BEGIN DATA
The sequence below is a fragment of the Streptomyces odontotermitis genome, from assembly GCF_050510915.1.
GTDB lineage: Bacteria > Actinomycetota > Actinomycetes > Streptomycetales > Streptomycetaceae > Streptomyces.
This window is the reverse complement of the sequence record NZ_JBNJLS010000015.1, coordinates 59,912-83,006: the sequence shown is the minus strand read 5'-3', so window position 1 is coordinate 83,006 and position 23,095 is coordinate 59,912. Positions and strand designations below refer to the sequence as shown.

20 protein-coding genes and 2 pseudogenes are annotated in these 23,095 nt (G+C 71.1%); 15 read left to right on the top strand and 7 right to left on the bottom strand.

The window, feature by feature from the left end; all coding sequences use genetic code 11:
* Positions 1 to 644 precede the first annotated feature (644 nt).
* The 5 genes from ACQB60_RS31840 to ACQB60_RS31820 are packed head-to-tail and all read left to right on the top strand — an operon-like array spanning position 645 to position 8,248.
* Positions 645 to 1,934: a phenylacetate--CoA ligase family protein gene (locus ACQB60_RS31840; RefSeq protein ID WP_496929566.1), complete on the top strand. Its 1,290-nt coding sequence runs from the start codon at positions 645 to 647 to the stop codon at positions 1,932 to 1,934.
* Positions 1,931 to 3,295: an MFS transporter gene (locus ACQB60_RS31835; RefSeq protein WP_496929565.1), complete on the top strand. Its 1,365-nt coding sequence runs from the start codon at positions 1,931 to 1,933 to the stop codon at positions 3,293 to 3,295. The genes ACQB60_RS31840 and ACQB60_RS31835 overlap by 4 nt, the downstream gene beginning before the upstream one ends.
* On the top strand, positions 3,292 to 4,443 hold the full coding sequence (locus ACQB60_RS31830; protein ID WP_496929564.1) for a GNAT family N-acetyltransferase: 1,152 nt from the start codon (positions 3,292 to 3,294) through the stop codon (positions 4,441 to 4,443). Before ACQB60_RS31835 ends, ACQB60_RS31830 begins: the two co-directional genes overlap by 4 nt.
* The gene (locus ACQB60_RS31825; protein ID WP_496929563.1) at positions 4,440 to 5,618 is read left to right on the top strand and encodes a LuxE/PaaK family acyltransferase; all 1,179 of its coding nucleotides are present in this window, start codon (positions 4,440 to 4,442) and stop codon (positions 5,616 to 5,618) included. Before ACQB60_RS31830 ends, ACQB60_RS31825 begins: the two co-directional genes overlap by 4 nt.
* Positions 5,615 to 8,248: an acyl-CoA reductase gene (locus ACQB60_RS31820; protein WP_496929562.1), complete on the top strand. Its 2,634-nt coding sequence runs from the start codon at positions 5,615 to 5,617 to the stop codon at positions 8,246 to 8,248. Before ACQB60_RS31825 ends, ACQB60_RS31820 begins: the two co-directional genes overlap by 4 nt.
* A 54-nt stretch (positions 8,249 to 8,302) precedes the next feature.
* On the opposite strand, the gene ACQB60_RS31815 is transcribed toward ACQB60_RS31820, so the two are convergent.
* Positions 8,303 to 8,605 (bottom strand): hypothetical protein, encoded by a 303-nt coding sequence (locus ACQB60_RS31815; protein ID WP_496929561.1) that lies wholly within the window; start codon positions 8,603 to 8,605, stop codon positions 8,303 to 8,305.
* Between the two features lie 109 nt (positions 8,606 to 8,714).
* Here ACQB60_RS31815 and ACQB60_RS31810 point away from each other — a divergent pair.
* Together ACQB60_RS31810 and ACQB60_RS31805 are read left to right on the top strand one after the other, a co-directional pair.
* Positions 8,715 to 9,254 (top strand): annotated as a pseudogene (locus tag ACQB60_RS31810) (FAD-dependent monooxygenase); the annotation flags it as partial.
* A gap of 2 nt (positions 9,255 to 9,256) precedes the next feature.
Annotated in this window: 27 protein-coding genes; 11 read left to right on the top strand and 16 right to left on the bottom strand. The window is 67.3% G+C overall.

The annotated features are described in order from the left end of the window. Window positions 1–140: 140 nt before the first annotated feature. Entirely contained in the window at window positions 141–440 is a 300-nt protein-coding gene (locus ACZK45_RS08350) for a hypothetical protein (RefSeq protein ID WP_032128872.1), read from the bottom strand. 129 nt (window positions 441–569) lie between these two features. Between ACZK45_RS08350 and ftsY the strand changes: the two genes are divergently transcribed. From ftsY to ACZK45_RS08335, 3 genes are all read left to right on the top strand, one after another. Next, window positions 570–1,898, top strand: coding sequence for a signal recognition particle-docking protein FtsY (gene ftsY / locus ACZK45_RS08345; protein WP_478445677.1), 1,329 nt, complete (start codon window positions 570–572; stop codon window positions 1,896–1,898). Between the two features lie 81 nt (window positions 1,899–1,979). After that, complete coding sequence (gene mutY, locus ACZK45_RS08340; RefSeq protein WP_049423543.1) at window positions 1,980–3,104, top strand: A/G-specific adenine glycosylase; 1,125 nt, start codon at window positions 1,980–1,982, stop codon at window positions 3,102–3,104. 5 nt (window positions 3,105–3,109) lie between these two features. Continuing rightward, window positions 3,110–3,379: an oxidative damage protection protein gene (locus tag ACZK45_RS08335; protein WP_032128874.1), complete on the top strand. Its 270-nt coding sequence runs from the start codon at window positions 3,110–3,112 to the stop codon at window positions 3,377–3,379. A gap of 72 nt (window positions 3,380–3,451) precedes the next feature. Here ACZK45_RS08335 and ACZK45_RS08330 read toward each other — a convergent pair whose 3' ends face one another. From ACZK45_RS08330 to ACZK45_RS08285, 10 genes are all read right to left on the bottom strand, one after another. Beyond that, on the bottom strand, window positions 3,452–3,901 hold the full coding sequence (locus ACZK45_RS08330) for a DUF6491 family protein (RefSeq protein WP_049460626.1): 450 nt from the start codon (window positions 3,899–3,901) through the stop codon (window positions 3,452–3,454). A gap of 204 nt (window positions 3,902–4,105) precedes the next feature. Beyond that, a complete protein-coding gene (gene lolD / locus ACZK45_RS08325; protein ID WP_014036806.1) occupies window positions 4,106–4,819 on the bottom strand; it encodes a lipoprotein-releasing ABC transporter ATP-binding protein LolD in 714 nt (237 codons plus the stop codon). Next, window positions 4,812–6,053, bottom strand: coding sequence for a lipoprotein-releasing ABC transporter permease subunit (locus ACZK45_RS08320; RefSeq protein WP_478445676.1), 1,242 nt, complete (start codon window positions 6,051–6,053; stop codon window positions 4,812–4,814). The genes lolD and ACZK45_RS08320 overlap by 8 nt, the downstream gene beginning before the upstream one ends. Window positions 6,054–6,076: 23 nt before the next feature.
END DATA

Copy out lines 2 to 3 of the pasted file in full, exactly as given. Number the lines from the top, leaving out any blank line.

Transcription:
GTDB lineage: Bacteria > Actinomycetota > Actinomycetes > Streptomycetales > Streptomycetaceae > Streptomyces.
This window is the reverse complement of the sequence record NZ_JBNJLS010000015.1, coordinates 59,912-83,006: the sequence shown is the minus strand read 5'-3', so window position 1 is coordinate 83,006 and position 23,095 is coordinate 59,912. Positions and strand designations below refer to the sequence as shown.